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Our favorite movies of 2011

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I do wonder whether the film loses its power if not seen in the theater setting though.

I don't know about The Mill and the Cross, which I've yet to see in any format, but this is certainly generally true. A couple of months ago I saw Lubitsch's Ninotchka (which I've seen before--at home) at the Castro Theater in San Francisco and it was like I had never seen a Greta Garbo film before--or a Lubitsch film, for that matter. The size of the screen completely transformed the experience.

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It depends on the film, I'd suspect. I wager that, say, THE PHILADELPHIA STORY isn't too much better in the theater than it is on my home screen. (The audience could make a difference, but I doubt the scale of the screen would affect things too much.)

But I gotta say when I saw 2001: A SPACE ODYSSEY on a big screen--and I mean an enormous screen that almost overwhelmed my entire field of vision--it was like watching a whole different movie than the one I had seen so many times.

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Heh. Blade Runner will be on the big screen in GR next week. After my (somewhat mild) reversal on the film last year, man, I'd really like to go...

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It depends on the film, I'd suspect. I wager that, say, THE PHILADELPHIA STORY isn't too much better in the theater than it is on my home screen. (The audience could make a difference, but I doubt the scale of the screen would affect things too much.)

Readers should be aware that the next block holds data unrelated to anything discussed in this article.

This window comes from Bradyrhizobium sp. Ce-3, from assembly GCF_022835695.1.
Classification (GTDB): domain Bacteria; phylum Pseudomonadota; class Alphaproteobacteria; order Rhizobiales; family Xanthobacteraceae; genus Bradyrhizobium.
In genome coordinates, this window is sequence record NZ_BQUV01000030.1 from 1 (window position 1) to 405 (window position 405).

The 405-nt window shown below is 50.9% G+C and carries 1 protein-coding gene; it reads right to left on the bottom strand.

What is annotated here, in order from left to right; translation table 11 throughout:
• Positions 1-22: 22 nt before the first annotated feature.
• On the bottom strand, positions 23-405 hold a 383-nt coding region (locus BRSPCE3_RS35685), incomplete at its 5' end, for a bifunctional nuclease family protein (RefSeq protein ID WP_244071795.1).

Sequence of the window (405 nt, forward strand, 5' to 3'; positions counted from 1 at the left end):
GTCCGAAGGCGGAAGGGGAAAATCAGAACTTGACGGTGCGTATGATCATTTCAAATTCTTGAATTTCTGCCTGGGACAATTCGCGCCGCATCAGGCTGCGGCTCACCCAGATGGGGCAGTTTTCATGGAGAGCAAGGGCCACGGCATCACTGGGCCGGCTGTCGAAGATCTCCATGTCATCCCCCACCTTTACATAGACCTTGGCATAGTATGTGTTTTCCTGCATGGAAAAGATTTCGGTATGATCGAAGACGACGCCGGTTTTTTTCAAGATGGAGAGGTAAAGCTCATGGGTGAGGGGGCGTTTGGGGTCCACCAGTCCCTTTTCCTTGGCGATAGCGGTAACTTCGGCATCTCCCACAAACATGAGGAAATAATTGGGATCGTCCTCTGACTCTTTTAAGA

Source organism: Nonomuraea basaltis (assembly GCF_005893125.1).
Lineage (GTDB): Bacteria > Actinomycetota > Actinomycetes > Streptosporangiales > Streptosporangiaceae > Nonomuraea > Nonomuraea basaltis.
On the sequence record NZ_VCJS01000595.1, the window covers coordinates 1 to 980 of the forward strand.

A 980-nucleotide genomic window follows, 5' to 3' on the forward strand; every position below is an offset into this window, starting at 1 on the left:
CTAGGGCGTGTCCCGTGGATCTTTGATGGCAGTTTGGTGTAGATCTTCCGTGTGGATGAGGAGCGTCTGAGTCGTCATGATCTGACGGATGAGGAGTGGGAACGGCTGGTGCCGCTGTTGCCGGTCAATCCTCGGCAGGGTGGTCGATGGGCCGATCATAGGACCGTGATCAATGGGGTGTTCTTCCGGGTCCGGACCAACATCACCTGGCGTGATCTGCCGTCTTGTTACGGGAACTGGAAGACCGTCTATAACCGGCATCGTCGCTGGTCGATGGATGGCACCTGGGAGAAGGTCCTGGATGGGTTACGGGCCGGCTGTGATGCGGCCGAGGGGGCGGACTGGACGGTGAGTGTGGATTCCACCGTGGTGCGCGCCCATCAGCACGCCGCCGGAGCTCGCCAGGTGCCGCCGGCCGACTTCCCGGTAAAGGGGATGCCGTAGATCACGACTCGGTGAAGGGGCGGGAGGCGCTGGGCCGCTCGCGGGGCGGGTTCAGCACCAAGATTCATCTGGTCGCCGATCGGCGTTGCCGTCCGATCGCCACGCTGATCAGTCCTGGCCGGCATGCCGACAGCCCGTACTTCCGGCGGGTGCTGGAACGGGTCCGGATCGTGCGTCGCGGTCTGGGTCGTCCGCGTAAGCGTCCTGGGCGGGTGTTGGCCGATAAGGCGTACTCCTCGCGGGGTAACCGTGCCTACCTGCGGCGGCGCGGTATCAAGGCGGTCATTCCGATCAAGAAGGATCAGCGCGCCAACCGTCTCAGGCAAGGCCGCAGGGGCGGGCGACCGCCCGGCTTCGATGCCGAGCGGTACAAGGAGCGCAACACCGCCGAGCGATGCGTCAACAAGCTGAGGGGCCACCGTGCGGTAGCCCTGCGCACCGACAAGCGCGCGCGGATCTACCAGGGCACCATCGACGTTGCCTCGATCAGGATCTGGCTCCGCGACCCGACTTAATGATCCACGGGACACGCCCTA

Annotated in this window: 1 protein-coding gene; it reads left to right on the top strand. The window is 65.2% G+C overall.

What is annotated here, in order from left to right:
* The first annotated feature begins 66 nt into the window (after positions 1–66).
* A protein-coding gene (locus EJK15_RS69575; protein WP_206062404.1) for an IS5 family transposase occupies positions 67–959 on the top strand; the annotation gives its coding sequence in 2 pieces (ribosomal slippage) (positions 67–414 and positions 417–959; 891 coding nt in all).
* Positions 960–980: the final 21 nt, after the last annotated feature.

But I gotta say when I saw 2001: A SPACE ODYSSEY on a big screen--and I mean an enormous screen that almost overwhelmed my entire field of vision--it was like watching a whole different movie than the one I had seen so many times.

Incidentally, last night I was just thinking what an experience seeing 2001 in the cinema would be. Surely, in the age of fathom events (live opera, live concerts, one-night only showing of classic films, Mystery 3000, etc.) we can find an occasion to get 2001 back in theaters for a day or two.

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I still have yet to see A Separation, Mysteries of Lisbon, and The Mill and the Cross (I couldn't get anyone to go see that one with me during the one week it was showing here in Portland) but I've seen everything else I wanted to see from 2011. This is my top ten list:

1. The Tree of Life (nothing else comes close, IMO)

2. War Horse

3. A Better Life

4. Moneyball

5. Midnight in Paris

6. Queen to Play

7. Senna

8. Rise of the Planet of the Apes

9. Courageous

10. Of Gods And Men

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I'm a bit late to the party here, but my list includes:

Certified Copy

Drive

Midnight in Paris

Mission Impossible: Ghost Protocol

Of Gods and Men

Poetry

The Tree of Life

The Trip

War Horse

Win Win

And I would have to throw Terri and Young Adult in as my runners-up.

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My 2011 write-up with Top 10, Runners Up and Honorable Mention

Top 10 (ranked)

  1. Of Gods and Men
  2. A Separation
  3. The Mill & the Cross
  4. Buck
  5. The Conspirator
  6. Moneyball
  7. Mysteries of Lisbon
  8. The Muppets
  9. The Tree of Life
  10. Mission: Impossible — Ghost Protocol

Runners-up (unranked)

  • Cave of Forgotten Dreams